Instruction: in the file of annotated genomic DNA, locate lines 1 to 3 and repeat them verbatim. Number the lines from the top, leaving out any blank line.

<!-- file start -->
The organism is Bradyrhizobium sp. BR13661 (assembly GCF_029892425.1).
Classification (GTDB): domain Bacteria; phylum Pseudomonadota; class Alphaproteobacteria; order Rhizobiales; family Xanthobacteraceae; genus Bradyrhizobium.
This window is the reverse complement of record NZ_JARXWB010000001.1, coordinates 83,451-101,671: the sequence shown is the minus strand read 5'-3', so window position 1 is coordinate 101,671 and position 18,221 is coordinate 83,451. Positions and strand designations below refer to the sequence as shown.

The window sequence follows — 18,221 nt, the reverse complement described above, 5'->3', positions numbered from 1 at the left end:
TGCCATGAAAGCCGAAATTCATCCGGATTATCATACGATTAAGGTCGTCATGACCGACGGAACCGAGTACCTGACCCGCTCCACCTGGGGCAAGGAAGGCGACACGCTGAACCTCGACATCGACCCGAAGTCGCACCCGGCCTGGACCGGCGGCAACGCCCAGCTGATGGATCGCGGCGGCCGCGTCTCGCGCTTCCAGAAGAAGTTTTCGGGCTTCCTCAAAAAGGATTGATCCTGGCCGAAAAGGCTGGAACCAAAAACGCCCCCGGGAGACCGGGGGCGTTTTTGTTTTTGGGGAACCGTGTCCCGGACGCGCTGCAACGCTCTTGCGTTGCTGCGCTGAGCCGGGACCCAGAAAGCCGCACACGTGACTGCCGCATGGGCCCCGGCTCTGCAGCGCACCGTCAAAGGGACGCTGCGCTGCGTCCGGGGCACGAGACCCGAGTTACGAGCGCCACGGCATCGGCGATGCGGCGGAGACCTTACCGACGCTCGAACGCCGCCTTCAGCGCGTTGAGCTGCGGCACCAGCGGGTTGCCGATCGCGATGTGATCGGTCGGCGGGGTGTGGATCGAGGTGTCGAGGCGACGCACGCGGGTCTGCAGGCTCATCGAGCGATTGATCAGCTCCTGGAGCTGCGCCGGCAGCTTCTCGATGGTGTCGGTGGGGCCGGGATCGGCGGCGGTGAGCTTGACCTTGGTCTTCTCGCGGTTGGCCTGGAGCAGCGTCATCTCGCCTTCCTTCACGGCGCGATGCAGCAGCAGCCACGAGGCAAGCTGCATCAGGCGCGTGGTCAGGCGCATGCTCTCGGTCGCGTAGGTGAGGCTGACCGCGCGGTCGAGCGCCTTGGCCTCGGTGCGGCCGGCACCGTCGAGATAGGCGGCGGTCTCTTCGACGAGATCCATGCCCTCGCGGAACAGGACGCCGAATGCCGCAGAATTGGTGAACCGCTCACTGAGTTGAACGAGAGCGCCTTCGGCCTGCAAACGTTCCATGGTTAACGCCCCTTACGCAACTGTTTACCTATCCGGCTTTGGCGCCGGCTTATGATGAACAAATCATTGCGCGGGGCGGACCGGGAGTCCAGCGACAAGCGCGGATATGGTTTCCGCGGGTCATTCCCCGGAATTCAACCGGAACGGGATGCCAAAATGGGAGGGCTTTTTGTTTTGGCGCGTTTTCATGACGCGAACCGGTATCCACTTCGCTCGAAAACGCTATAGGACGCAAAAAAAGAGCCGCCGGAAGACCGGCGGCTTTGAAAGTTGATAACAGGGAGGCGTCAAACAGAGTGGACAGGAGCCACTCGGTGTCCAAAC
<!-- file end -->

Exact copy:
The organism is Bradyrhizobium sp. BR13661 (assembly GCF_029892425.1).
Classification (GTDB): domain Bacteria; phylum Pseudomonadota; class Alphaproteobacteria; order Rhizobiales; family Xanthobacteraceae; genus Bradyrhizobium.
This window is the reverse complement of record NZ_JARXWB010000001.1, coordinates 83,451-101,671: the sequence shown is the minus strand read 5'-3', so window position 1 is coordinate 101,671 and position 18,221 is coordinate 83,451. Positions and strand designations below refer to the sequence as shown.